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Defence policy update focuses on quantum technology’s role in making Canada safe

by Claire Parsons Researcher, Centre for International and Defence Policy, Queen's University, Ontario   

Environment Regulation Research & Development Sustainability Technology / IIoT Cleantech Energy cyber warfare cybersecurity environment NATO R&D regulation Sustainability Technology


The Arctic and climate change are a major focus of the policy update due to melting polar ice.

Adobe stock by Malika.

The recent release of the Department of National Defence’s policy update, Our North, Strong and Free, outlines the progress being made by the federal government on two major security issues facing Canada: the warming Arctic and cyber warfare.

A major focal point of the policy update is the need to develop cutting-edge, quantum-based defence technology that will help Canada address these two threats.

Quantum technology uses the sensitivity of sub-atomic particles to create increasingly precise measurements of an environment. This provides Canada the ability to better track environmental changes, potential trespassers in sovereign territory and the beginnings of cyberattacks before they become real threats. It’s a game-changer in both physical and cyber domains.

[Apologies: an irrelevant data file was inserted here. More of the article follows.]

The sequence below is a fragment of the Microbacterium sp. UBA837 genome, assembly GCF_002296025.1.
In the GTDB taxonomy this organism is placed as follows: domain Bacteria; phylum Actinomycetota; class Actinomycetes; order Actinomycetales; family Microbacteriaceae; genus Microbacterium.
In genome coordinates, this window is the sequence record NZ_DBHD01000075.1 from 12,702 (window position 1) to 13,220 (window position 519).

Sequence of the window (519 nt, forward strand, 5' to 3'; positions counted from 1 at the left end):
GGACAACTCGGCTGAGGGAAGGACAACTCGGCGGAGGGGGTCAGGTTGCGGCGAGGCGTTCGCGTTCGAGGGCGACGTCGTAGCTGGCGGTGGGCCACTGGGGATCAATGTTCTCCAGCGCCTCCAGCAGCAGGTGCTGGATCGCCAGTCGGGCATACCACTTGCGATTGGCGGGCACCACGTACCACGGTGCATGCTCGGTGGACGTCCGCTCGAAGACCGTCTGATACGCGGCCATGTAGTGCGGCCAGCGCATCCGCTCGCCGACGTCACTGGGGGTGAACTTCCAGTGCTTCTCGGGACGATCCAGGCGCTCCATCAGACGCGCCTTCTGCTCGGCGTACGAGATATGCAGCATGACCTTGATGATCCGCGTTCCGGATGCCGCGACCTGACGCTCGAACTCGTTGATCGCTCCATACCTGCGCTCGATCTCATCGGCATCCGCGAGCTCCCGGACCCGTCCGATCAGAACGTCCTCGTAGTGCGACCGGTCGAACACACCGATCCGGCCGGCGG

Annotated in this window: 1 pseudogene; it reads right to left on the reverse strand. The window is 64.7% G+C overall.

The Arctic and climate change are a major focus of the policy update due to melting polar ice that will make it easier for competitive states to traverse the area and reap economic benefits.

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Of particular concern are ships coming from Canada’s top two adversaries, Russia and China. To combat the threat, Canada says it intends to develop improved quantum sensing technology, in which light sources are able to produce more sensitive and accurate sensing of their environment over a period of time.

Quantum tech strategies

Just a few months before the release of the policy update, Canada released Quantum 2030, a strategy that outlines its quantum goals and how it’s aiming to put them into action.

Over the next seven years, Canada will mobilize research teams with its allies to fine-tune the technology. It’s currently in the first year of the strategy that calls for continuing research into quantum technology. The ensuing years will focus on the goals of Our North, Strong and Free.

Quantum sensing has been specialized and applied to radar technologies that will be used to chart and monitor Arctic territory. Furthermore, with support from its Five Eyes allies, Canadian information is being made quantum-safe through extensive investment into cryptography.

This means that Canadian intellectual property produced through dozens of national funding projects could be further protected from competitive, hostile entities like China and Russia.

The Department of National Defence and the Canadian Armed Forces unveiled their first major quantum strategy, the Quantum Science and Technology Strategy, in 2021.